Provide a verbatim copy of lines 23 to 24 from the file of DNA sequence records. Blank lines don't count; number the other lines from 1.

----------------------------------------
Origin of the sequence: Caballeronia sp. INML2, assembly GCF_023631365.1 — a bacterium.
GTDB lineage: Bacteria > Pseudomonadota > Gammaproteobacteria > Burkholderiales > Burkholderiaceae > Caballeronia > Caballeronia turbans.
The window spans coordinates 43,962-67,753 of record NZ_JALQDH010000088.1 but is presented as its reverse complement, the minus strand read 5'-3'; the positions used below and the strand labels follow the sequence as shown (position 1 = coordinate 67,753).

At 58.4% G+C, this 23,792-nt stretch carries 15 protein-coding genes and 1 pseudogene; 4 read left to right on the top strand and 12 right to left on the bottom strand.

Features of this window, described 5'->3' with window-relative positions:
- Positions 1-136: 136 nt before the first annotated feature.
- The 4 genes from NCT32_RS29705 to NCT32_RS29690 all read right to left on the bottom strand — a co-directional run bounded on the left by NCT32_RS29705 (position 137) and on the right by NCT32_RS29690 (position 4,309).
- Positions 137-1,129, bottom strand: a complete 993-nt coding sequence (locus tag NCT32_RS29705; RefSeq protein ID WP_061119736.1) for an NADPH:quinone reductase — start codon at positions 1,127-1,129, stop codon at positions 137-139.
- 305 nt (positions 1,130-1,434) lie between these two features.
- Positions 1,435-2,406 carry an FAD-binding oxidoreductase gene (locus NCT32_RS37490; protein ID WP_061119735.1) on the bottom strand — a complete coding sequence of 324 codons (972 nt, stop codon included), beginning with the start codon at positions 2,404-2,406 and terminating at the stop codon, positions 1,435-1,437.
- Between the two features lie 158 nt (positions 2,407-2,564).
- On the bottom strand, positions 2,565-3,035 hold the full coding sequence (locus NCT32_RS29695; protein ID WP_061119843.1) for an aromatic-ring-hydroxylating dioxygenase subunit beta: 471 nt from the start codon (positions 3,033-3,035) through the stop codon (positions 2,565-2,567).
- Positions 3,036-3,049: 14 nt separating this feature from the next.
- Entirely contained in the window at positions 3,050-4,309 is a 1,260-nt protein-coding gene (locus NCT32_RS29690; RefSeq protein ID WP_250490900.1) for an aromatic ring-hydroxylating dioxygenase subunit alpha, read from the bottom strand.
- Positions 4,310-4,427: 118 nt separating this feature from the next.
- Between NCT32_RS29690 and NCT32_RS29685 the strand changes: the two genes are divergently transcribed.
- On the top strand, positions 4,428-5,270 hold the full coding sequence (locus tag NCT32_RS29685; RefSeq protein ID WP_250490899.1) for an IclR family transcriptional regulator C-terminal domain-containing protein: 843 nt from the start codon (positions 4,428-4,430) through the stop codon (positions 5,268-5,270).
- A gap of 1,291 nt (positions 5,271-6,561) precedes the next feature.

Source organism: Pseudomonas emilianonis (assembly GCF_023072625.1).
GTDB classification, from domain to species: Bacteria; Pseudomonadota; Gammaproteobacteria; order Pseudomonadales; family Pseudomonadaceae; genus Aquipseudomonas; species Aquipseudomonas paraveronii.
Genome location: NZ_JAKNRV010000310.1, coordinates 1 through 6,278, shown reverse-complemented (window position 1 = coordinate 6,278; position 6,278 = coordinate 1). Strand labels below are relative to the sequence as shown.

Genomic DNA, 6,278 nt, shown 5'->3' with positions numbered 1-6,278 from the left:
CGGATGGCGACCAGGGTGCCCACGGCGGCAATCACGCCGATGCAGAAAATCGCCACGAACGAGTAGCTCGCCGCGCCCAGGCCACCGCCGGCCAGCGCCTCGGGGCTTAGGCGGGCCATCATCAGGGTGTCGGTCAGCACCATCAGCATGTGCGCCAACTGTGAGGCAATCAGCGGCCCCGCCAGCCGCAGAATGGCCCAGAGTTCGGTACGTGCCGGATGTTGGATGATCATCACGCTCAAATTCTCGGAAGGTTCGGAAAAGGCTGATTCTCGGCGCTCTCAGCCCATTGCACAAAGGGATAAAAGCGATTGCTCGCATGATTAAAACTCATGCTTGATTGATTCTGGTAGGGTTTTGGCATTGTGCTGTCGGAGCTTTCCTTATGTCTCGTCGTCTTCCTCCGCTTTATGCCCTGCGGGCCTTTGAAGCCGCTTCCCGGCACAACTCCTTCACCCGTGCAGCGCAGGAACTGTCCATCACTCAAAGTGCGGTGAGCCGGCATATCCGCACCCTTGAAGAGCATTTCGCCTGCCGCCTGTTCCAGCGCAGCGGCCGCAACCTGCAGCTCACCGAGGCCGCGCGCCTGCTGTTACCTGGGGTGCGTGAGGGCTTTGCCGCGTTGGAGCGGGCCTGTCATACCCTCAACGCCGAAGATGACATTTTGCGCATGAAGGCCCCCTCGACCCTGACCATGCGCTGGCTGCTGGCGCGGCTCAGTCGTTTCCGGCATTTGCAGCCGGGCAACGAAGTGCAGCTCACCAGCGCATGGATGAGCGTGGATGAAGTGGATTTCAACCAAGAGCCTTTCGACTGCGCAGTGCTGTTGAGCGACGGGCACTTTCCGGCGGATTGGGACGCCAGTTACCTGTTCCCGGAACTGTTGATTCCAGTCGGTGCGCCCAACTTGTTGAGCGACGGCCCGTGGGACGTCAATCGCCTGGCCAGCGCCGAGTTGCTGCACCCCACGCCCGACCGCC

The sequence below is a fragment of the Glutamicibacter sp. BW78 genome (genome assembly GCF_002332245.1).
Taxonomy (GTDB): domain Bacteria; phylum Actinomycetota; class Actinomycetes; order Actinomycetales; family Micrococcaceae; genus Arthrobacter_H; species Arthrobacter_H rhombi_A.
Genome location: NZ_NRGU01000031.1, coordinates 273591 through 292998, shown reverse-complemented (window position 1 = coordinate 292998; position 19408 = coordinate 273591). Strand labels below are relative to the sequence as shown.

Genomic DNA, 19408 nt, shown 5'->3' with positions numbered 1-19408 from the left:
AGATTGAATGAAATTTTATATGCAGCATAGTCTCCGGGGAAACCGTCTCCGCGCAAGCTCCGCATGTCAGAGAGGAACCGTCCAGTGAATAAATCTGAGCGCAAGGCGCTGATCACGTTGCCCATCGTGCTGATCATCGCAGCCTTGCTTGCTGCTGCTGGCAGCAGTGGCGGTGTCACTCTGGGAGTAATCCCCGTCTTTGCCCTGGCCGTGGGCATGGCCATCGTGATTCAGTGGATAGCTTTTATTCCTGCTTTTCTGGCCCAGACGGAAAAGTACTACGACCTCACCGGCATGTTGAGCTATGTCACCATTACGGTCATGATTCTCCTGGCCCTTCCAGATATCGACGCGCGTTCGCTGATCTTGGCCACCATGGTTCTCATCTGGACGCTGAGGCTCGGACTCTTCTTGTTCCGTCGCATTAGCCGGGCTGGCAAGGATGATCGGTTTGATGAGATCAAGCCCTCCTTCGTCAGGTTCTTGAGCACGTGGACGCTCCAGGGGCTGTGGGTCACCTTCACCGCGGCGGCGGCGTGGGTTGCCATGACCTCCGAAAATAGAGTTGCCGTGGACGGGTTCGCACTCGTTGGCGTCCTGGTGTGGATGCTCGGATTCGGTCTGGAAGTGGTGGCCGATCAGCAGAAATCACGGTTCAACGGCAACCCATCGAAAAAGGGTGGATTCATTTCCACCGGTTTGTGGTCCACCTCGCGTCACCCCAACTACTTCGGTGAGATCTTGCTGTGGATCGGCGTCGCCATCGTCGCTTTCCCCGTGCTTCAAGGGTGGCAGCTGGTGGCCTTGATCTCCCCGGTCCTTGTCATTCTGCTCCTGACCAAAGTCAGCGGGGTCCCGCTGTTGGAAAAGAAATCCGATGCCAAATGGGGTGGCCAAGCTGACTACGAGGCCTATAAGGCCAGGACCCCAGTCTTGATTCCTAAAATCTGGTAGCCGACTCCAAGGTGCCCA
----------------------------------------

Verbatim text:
CGGATGGCGACCAGGGTGCCCACGGCGGCAATCACGCCGATGCAGAAAATCGCCACGAACGAGTAGCTCGCCGCGCCCAGGCCACCGCCGGCCAGCGCCTCGGGGCTTAGGCGGGCCATCATCAGGGTGTCGGTCAGCACCATCAGCATGTGCGCCAACTGTGAGGCAATCAGCGGCCCCGCCAGCCGCAGAATGGCCCAGAGTTCGGTACGTGCCGGATGTTGGATGATCATCACGCTCAAATTCTCGGAAGGTTCGGAAAAGGCTGATTCTCGGCGCTCTCAGCCCATTGCACAAAGGGATAAAAGCGATTGCTCGCATGATTAAAACTCATGCTTGATTGATTCTGGTAGGGTTTTGGCATTGTGCTGTCGGAGCTTTCCTTATGTCTCGTCGTCTTCCTCCGCTTTATGCCCTGCGGGCCTTTGAAGCCGCTTCCCGGCACAACTCCTTCACCCGTGCAGCGCAGGAACTGTCCATCACTCAAAGTGCGGTGAGCCGGCATATCCGCACCCTTGAAGAGCATTTCGCCTGCCGCCTGTTCCAGCGCAGCGGCCGCAACCTGCAGCTCACCGAGGCCGCGCGCCTGCTGTTACCTGGGGTGCGTGAGGGCTTTGCCGCGTTGGAGCGGGCCTGTCATACCCTCAACGCCGAAGATGACATTTTGCGCATGAAGGCCCCCTCGACCCTGACCATGCGCTGGCTGCTGGCGCGGCTCAGTCGTTTCCGGCATTTGCAGCCGGGCAACGAAGTGCAGCTCACCAGCGCATGGATGAGCGTGGATGAAGTGGATTTCAACCAAGAGCCTTTCGACTGCGCAGTGCTGTTGAGCGACGGGCACTTTCCGGCGGATTGGGACGCCAGTTACCTGTTCCCGGAACTGTTGATTCCAGTCGGTGCGCCCAACTTGTTGAGCGACGGCCCGTGGGACGTCAATCGCCTGGCCAGCGCCGAGTTGCTGCACCCCACGCCCGACCGCC

The sequence below is a fragment of the Glutamicibacter sp. BW78 genome (genome assembly GCF_002332245.1).